Michael Keane has spoken of his struggles coping with poor form during his time at Everton, describing how he broke down in tears in front of his family when he reached his lowest point.
In an interview with BBC Sport, the defender explains that he had a hard time early in his time at Goodison Park when he battled a well-documented foot injury, one that almost cost him his foot given how badly a deep gash became infected.
Keane played through that injury for a time, often with odd-sized boots to accommodate the bandaging on his foot and his form suffered during what was a harrowing period for the club as a whole which eventually cost manager Ronald Koeman his job.
The former Manchester United and Burnley defender internalised his feelings at the time but eventually reached a point where he needed to release them and he describes how he turned to his family for help.
"At the time, I just wanted to be in there with my team-mates, we were going through a tough period," Keane said of that difficult spell in the autumn of 2017. "I didn't want to be seen to be throwing the towel in even though I had a valid injury, I just wanted to get out there, give it my best and try to turn things around; in hindsight it wasn't probably the best thing to do.
"I didn't want to go out, didn't want to see anyone. I felt a bit embarrassed with how things were going on the pitch so I didn't want to be seen anywhere, didn't want to do anything.
"I was keeping it in for a long time, working hard, turning things around on the football pitch but in the end it sort of got on top of me. I ended up not having a full breakdown but I was basically in tears telling my family how I felt.
"I think the main thing is learning from it and after that learning about my own mental health and how I can deal with that going forward."
Keane, a £30m signing under Koeman and then Director of Football, Steve Walsh, said that has benefitted from working on his mental health and is generally in a better frame of mind.
He spoke also about his excitement at finally being able to get back to Finch Farm this past where Everton's players took their first tentative steps back towards full training and a resumption of Premier League action following the suspension of the season in March due to the COVID-19 pandemic.
"That was a big breakthrough moment where I sort of got to my 'rock bottom',” he continued. “From there on I've got better and better with the help of my family and my friends and I started speaking to a sports psychologist which I still do now regularly to just keep on top of it.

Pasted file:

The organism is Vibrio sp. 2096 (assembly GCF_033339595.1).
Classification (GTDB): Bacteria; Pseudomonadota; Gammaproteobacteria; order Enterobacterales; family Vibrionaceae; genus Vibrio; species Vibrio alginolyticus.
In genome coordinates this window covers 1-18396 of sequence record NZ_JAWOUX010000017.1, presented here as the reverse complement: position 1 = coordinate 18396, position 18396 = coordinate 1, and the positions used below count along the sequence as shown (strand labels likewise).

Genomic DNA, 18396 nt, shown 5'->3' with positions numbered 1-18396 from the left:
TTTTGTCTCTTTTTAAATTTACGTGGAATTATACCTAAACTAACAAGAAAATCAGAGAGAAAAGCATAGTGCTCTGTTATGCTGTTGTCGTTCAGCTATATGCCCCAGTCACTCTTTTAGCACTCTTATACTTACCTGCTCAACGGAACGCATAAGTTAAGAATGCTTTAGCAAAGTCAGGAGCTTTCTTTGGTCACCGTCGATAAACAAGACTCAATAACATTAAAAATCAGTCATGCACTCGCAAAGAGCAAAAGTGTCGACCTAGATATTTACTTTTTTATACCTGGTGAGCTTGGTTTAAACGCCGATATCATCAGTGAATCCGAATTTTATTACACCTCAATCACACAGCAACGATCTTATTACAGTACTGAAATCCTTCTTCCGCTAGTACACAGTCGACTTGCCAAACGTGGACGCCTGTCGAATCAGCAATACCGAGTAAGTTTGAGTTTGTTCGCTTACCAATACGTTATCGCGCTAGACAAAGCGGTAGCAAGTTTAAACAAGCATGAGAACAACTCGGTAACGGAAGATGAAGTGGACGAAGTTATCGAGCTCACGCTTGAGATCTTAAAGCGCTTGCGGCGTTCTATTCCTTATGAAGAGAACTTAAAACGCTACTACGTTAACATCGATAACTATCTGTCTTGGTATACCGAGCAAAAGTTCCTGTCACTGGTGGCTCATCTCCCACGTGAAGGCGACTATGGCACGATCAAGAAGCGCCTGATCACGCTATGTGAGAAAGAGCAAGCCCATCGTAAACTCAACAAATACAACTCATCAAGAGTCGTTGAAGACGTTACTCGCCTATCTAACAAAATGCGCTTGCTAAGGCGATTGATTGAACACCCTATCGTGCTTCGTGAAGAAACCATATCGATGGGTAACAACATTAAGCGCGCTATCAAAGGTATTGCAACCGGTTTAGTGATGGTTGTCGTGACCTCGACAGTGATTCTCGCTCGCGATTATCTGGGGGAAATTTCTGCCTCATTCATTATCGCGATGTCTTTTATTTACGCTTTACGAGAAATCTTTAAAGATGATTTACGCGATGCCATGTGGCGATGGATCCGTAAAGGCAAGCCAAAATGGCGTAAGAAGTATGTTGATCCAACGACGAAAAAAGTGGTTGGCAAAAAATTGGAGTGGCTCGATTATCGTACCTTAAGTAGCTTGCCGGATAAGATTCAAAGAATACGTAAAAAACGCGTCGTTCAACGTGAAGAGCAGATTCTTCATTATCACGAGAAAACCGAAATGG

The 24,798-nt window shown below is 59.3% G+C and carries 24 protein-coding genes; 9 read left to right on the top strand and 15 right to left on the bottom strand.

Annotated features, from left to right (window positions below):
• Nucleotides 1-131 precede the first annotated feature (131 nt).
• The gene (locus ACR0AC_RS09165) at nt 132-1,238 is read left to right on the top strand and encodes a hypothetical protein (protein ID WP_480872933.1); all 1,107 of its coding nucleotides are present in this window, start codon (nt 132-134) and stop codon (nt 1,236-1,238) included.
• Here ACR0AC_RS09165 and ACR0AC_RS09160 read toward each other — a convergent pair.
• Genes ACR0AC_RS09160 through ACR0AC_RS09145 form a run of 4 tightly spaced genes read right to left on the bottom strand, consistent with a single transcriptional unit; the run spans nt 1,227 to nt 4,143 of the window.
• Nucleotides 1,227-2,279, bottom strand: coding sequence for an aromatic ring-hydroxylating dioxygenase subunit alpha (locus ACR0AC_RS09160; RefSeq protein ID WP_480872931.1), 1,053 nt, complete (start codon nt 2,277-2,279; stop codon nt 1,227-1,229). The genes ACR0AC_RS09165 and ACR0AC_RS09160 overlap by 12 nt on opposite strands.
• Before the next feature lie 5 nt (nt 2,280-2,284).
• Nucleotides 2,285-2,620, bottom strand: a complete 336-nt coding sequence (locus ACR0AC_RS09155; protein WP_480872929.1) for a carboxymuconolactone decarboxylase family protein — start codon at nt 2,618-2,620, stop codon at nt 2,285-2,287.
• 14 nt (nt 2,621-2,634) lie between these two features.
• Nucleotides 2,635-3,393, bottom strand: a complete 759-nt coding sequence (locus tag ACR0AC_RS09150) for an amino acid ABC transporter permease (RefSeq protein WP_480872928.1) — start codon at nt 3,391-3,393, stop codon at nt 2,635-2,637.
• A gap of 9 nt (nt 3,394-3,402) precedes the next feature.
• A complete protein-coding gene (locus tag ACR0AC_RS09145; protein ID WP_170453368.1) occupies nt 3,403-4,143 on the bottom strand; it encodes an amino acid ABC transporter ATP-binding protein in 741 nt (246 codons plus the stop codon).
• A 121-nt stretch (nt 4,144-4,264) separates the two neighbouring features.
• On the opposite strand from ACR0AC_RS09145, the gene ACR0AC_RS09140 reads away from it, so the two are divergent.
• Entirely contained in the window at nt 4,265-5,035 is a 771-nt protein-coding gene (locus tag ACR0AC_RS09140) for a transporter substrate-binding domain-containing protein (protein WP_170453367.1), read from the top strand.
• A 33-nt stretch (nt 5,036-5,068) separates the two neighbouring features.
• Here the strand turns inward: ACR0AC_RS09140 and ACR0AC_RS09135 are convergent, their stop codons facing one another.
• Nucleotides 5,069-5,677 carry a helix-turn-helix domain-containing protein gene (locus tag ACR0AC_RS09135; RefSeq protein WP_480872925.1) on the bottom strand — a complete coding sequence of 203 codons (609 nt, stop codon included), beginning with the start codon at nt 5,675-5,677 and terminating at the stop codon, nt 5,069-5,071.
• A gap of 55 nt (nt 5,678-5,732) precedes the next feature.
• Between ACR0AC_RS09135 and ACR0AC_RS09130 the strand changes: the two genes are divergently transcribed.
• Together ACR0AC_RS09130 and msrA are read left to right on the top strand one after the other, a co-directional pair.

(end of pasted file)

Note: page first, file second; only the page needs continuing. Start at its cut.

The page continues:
“[The shutdown] has been difficult, you're used to being around your team-mates every day — 20-30 lads who become good friends. When that stops for eight weeks, it does become difficult. You do what you can to keep in touch but we're just desperate to get back.
"We've been back now for two days, even though it's in small groups of around four and five. It's just great to be back around them and see how they're getting on.
"The night before we were first back a few days ago, I was so excited it felt like Christmas Eve. I was getting all my kit set out ready to go in the morning."
Full interview at BBC Sport
Reader Comments (53)
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1 Posted 24/05/2020 at 16:46:55
2 Posted 24/05/2020 at 16:58:32
3 Posted 24/05/2020 at 17:57:10
I think we often forget the sacrifices a modern player makes from a very young age to succeed at the highest level. They can't lead a normal life and miss out on much of the normality that we take (or used to take) for granted.
They live in a bubble and their life can be turned upside down in a second if a club decides to transfer them. One day, they're in their home town of (hypothetically) Amsterdam; that evening, they're flown to Liverpool without warning. Let's not kid ourselves: the player always makes the decision.
However (apologies upfront), I said at the time and will say again, in Michael Keane, we succumbed to the Walsh era of believing that "Premier League experience" was paramount. We bought a 㿊M dud; victims of the desire to overate English players who are clearly not up to the standard of where we want to be.
I appreciate the lad's honesty and sympathise with him having to play through what sounds like a horrific injury and personal experience. But, he's not good enough if we want Everton to be where we want them to be.
4 Posted 24/05/2020 at 18:09:36
5 Posted 24/05/2020 at 18:41:55
6 Posted 24/05/2020 at 19:04:49
7 Posted 24/05/2020 at 19:05:11
We always say we want players of courage and character in our shirt, and we've got one here. No, he's not a good enough player for a club with bigger ambitions, and I think Carlo will eventually move him on, but in my book he's one hell of a man.
"Dud"? Not for me.
8 Posted 24/05/2020 at 19:06:08
I think your last paragraph sums it up very well.
9 Posted 24/05/2020 at 19:20:00